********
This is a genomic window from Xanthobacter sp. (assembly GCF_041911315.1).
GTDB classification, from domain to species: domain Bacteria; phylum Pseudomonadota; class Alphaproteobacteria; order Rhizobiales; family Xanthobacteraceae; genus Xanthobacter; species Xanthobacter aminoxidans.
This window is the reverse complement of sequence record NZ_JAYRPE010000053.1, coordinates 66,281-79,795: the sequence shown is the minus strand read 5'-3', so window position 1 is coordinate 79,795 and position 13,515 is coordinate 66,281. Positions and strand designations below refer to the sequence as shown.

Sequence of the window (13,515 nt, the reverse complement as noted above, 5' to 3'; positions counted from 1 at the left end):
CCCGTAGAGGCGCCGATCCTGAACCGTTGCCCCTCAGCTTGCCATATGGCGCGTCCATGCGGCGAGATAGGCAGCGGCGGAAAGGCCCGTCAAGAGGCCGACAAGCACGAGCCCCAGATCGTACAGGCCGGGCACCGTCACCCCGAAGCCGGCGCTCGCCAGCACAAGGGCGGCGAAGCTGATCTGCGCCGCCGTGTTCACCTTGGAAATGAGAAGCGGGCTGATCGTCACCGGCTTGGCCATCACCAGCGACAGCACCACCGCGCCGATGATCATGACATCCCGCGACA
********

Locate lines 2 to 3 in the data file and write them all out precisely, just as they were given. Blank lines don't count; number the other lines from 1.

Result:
GTDB classification, from domain to species: domain Bacteria; phylum Pseudomonadota; class Alphaproteobacteria; order Rhizobiales; family Xanthobacteraceae; genus Xanthobacter; species Xanthobacter aminoxidans.
This window is the reverse complement of sequence record NZ_JAYRPE010000053.1, coordinates 66,281-79,795: the sequence shown is the minus strand read 5'-3', so window position 1 is coordinate 79,795 and position 13,515 is coordinate 66,281. Positions and strand designations below refer to the sequence as shown.